Diabetes is an often unknown disease. Field doctors, poorly prepared sometimes find it difficult to detect. Yet around the world, 415 million people are affected. This disease is impossible to forget and imposes constraints on a daily basis. But smart health help diabetics and connected objects can gradually simplify the lives of patients.
Smart health help diabetics , a very connected public
Many connected objects suffer from a difficulty related to new technologies in general. The target audience for innovative products is often marginal. For lack of use, information, technical knowledge … A finding that is very different for diabetics and their relatives. For a long time now, they have adopted the new technologies or are ready to do so.
The connected meter is often their first choice in terms of equipment. However, many have started through smartphone apps.
Figures that should probably grow as supply continues to grow. However, we can be sure that this will be the case. In fact, in the United States alone, the cost of diabetes is more than $ 245 billion a year. In other words, there is a real market for manufacturers.
Avoid bites to control your glucose level
The main field of research for diabetics is connected glucometers. Indeed, this is the most restrictive task for the sick, so it is here that the situation must be improved first. Several projects and products are currently under development. Here are three.
The K’Track Glucose watch. Designed by the French start-up PK Paris, this connected watch integrates a biosensor that allows the contact of the skin to know the glucose level without the need to prick. The results are then displayed on the screen. The watch should be out in 18 to 24 months.
The SugarBEAT patch. Fixable anywhere on the body, this system measures the glucose level thanks to the interstitial fluids of the skin. However, it is necessary to prick each time you change the sensor to calibrate. SugarBeat will be launched by the end of the year.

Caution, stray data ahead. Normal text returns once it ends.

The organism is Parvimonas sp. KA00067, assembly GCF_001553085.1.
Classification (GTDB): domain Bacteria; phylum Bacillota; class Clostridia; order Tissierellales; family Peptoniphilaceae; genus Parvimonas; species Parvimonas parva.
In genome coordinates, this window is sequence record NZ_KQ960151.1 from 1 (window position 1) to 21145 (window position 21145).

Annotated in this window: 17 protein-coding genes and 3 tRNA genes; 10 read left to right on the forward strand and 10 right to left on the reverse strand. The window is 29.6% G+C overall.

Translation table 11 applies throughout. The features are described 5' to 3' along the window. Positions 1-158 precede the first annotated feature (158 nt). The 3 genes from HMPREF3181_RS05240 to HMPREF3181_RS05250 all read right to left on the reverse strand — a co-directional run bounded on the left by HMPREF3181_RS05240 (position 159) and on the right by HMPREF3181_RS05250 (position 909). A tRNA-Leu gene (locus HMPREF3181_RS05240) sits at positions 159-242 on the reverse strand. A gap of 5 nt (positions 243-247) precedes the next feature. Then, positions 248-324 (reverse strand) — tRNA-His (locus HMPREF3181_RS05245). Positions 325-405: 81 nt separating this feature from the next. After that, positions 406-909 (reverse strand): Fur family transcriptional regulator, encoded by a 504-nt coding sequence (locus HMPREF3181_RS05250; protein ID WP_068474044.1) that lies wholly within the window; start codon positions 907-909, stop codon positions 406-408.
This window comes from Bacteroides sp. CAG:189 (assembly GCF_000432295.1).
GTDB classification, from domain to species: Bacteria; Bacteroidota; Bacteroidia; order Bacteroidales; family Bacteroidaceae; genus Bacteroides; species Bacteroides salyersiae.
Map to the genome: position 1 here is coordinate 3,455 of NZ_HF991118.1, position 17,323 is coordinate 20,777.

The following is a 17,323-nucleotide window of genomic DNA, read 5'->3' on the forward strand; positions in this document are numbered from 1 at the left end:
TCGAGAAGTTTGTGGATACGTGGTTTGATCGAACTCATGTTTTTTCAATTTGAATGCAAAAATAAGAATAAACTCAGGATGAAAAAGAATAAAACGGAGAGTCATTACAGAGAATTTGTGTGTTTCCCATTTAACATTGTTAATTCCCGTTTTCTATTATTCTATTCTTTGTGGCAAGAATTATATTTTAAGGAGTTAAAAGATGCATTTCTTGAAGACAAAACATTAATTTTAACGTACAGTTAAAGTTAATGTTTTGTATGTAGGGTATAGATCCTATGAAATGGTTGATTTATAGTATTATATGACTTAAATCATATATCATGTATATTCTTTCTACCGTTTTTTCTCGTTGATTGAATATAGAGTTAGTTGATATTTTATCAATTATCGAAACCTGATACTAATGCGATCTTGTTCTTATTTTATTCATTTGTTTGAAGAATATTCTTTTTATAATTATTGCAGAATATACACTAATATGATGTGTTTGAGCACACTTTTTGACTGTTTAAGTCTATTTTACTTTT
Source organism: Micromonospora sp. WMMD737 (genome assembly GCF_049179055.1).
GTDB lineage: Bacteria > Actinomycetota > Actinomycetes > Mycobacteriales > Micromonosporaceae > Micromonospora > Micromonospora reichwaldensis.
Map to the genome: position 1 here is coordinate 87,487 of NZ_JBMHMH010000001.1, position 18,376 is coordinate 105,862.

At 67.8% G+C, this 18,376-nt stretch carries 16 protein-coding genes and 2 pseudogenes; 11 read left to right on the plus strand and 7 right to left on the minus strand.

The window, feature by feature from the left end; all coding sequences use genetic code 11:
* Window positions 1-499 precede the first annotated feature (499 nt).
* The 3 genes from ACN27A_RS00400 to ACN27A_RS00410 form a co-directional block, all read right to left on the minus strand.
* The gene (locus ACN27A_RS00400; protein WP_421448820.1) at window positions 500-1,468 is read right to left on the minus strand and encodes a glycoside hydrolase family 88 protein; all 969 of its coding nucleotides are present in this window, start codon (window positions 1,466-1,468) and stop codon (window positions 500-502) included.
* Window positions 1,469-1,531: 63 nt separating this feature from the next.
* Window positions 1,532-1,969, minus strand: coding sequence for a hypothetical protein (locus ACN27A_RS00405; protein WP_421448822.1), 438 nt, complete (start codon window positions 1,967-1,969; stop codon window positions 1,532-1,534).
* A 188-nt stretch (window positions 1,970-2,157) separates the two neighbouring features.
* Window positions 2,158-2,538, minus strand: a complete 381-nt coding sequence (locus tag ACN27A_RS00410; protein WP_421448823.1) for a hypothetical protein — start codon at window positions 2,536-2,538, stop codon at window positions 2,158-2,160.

Google’s ideas. Alphablet (ex-Google) advances on at least two projects simultaneously. The first is that of a connected lens that would know its glucose level at any time. The second is conducted in collaboration with Dexcom, it is a device to fix on the torso, the size of a dressing. No date has yet been communicated for these two projects.
Orpyx, to limit the risk of amputation
This is often overlooked but diabetes is at risk of amputation. 5 to 10% of diabetics will lose a toe, foot or leg. The eyes are also affected because it is the first cause of blindness in the over 65 years with 1000 cases per year. This is why the announcement of Orpyx earlier this year has brought some relief to patients.
This company has developed a connected insole able to detect the risk of ulcers, which affect 15 to 25% of diabetics. They do not realize that there is a problem. Poor regulation of sugar causes loss of nerve sensitivity. If the foot is not in “normal condition”, the application warns the user that there is a problem and that it would be better to take a closer look. It only remains to wait for this technological innovation to arrive in Europe.
Anticipate diabetes thanks to new technologies
There are two types of diabetes, type 1, which mainly affects children and young adults. Type 2 appears in people over 40 years old. In the first case, there are no or few warning signs. The second, however, could now be “anticipated”. In any case, it is the result of a study conducted by researchers at Stanford University. By analyzing the data provided by several wearables, they discovered that we could predict a few days in advance, the appearance of Lyme disease or diabetes. Today they are working on the design of an algorithm that can perform this analysis automatically.
In the longer term, the goal will no doubt be more of how to manage diabetes but to make it disappear. While each year, promises without a future are multiplying, the change is on the way according to the MIT. Indeed, among its 10 projections on innovations that will change the world this year was gene therapy. The “gene-drug” is already a reality thanks to some companies. But the cost is still a barrier for the moment. Once this technology becomes more accessible to the general public, the days of diabetes should be counted.
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